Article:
- Research markets and optimize production – We’ve figured out what our sheep excel at producing and have tailored our production to meet the times of year that those lambs are wanted. This is also how we ended up with sheep instead of meat goats, the market forecasts were better.
- Stepping stones – We have to break every step down into manageable pieces. No project ever gets done all at once. We buy what we can when it fits the budget and then save up until we reach the next step.
The spreadsheets do get big and detailed to plan and budget everything out. An error margin always has to be factored in as well.
In the long run, there will be advantages. It is important to me to tell you that is not what we wanted or how we wanted to farm. It is incredibly stressful at times. There is no safety net. Everything has to be a calculated move when it comes to the farm. Sometimes we miss opportunities because there is no extra room in the budget.
There are upsides though. Being cash positive means we have to make serious efforts to remain profitable for every lamb. We do not have to worry about a financial institution calling in our loans. We do not have to provide financial results to the lenders outside of the mortgage renewal period. And when interest rates climb, we only have a mortgage to worry about.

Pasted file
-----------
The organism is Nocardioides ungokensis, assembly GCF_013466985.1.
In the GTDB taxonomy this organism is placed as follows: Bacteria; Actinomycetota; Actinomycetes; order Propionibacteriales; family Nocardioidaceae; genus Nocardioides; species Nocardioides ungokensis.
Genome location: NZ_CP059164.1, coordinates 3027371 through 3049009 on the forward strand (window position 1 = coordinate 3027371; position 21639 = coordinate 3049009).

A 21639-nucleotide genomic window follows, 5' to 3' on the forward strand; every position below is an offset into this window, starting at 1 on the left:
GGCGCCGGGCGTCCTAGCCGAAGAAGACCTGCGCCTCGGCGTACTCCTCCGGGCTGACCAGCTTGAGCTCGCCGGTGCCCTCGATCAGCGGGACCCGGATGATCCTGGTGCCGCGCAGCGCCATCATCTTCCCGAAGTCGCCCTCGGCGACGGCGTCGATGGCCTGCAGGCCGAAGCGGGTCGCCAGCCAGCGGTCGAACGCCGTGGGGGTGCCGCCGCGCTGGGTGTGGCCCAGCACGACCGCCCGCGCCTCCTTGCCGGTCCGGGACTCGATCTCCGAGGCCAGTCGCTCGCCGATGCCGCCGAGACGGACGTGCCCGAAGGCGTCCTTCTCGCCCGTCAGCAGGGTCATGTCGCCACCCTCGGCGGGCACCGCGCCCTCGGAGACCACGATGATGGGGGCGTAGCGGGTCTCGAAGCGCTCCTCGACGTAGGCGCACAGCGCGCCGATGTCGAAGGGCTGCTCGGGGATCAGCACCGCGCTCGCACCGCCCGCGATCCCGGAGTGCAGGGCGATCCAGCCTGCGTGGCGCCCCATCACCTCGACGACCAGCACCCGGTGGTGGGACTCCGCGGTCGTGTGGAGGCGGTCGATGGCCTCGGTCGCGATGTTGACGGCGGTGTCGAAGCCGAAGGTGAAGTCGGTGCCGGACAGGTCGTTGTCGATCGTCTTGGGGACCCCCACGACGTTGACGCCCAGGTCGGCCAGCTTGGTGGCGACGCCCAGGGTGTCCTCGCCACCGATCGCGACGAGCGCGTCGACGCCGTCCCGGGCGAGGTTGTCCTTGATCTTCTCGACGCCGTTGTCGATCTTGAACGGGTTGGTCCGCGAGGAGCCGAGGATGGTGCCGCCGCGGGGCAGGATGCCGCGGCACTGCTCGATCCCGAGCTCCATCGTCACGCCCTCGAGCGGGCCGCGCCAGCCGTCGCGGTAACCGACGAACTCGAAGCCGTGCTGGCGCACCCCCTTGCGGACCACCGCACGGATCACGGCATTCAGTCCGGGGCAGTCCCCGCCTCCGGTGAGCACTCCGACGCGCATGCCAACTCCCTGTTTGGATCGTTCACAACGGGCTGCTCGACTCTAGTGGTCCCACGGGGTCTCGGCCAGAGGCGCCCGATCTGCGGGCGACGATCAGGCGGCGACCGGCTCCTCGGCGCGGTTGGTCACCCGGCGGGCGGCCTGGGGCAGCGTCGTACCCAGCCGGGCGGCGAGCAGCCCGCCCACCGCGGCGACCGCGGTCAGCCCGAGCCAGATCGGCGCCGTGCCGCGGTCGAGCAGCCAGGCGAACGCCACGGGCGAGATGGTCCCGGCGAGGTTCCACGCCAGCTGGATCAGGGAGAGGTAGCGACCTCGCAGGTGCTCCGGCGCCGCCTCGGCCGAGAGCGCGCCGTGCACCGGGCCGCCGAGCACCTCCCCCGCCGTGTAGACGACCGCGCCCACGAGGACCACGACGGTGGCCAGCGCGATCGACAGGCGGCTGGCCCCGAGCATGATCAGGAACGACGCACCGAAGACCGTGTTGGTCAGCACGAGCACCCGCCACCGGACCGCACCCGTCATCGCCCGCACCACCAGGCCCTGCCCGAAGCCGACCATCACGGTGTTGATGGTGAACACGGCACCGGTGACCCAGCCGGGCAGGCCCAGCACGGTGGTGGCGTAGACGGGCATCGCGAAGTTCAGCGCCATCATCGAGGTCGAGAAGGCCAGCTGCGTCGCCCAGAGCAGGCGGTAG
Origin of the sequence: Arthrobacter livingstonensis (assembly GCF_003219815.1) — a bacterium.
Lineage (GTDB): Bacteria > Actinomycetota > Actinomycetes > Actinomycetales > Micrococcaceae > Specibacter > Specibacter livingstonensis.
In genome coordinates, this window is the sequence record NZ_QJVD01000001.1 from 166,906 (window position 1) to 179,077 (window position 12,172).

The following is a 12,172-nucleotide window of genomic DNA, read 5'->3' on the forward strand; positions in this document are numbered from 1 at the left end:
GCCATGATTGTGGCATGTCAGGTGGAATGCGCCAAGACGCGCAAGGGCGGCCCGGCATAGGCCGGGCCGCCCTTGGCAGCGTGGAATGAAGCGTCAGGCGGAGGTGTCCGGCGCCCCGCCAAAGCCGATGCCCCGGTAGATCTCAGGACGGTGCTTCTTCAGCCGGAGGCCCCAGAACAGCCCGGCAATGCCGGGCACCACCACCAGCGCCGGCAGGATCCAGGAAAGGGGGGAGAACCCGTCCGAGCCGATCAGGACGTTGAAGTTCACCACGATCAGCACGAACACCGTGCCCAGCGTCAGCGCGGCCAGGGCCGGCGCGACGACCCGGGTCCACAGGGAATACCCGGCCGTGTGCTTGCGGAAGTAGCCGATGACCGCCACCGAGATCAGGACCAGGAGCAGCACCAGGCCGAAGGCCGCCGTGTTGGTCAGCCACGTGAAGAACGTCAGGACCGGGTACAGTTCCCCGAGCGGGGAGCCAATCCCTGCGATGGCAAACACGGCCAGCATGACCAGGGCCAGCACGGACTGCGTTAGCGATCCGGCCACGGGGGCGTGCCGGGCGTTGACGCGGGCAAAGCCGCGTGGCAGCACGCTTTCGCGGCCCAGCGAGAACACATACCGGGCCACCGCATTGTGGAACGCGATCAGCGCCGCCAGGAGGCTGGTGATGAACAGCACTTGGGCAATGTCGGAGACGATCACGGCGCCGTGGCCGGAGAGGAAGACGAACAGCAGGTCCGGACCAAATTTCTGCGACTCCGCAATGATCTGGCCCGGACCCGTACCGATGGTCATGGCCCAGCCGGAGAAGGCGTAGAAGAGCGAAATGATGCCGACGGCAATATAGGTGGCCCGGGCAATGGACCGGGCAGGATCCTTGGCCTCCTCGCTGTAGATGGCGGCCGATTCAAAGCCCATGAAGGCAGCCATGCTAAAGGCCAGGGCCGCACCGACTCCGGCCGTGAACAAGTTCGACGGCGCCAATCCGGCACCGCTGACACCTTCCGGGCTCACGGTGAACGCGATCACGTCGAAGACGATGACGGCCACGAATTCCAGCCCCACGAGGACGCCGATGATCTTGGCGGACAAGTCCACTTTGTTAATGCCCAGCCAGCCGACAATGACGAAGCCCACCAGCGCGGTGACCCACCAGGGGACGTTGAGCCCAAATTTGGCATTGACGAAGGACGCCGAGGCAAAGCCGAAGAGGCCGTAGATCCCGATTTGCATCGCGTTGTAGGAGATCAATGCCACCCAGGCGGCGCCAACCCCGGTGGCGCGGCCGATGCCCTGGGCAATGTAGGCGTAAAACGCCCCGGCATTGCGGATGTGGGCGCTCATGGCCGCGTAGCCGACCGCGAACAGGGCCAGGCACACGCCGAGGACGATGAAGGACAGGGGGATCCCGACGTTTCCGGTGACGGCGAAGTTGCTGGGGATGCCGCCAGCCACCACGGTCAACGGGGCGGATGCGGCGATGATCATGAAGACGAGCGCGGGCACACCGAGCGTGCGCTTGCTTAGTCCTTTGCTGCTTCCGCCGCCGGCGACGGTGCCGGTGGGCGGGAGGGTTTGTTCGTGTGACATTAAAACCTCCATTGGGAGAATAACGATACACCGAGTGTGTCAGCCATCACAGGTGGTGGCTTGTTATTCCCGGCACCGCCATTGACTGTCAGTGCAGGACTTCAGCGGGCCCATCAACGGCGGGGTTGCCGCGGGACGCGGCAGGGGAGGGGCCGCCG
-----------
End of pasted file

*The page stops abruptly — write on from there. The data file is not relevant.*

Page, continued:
Using these budgets and careful planning, we have been able to expand our flock without ever borrowing money to buy more ewes. Until 2020, we actually only sold 50-60% of our lamb crop and kept the remainder for replacement ewe lambs. That was a major challenge to plan out but we’ve made it this far. One day I might even thank that banker who denied our operating loan application.
If you are reading this as a farmer just starting out and struggling to understand how to do it without that line of credit, know it is possible! It can be done. You can be cash-positive even starting out. It is a major challenge, it takes some serious creativity and really big spreadsheets. But it can be done. You can farm without credit.